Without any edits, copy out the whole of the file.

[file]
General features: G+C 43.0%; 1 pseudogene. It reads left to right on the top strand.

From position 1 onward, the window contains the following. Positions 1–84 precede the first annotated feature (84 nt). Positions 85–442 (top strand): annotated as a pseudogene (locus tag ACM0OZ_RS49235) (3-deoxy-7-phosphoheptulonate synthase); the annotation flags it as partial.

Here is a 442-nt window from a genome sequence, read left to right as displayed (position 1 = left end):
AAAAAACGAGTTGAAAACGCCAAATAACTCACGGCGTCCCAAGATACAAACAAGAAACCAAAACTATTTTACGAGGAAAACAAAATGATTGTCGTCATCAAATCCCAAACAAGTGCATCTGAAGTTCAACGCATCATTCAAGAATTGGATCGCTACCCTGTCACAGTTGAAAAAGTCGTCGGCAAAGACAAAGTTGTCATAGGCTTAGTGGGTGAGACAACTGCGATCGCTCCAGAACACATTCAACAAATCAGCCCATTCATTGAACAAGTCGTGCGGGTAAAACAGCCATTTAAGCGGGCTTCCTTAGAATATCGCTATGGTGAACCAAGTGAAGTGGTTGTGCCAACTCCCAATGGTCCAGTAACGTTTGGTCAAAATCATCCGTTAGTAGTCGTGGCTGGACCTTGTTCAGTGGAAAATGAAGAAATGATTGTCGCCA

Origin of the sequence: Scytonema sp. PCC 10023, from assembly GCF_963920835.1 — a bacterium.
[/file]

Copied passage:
General features: G+C 43.0%; 1 pseudogene. It reads left to right on the top strand.

From position 1 onward, the window contains the following. Positions 1–84 precede the first annotated feature (84 nt). Positions 85–442 (top strand): annotated as a pseudogene (locus tag ACM0OZ_RS49235) (3-deoxy-7-phosphoheptulonate synthase); the annotation flags it as partial.

Here is a 442-nt window from a genome sequence, read left to right as displayed (position 1 = left end):
AAAAAACGAGTTGAAAACGCCAAATAACTCACGGCGTCCCAAGATACAAACAAGAAACCAAAACTATTTTACGAGGAAAACAAAATGATTGTCGTCATCAAATCCCAAACAAGTGCATCTGAAGTTCAACGCATCATTCAAGAATTGGATCGCTACCCTGTCACAGTTGAAAAAGTCGTCGGCAAAGACAAAGTTGTCATAGGCTTAGTGGGTGAGACAACTGCGATCGCTCCAGAACACATTCAACAAATCAGCCCATTCATTGAACAAGTCGTGCGGGTAAAACAGCCATTTAAGCGGGCTTCCTTAGAATATCGCTATGGTGAACCAAGTGAAGTGGTTGTGCCAACTCCCAATGGTCCAGTAACGTTTGGTCAAAATCATCCGTTAGTAGTCGTGGCTGGACCTTGTTCAGTGGAAAATGAAGAAATGATTGTCGCCA

Origin of the sequence: Scytonema sp. PCC 10023, from assembly GCF_963920835.1 — a bacterium.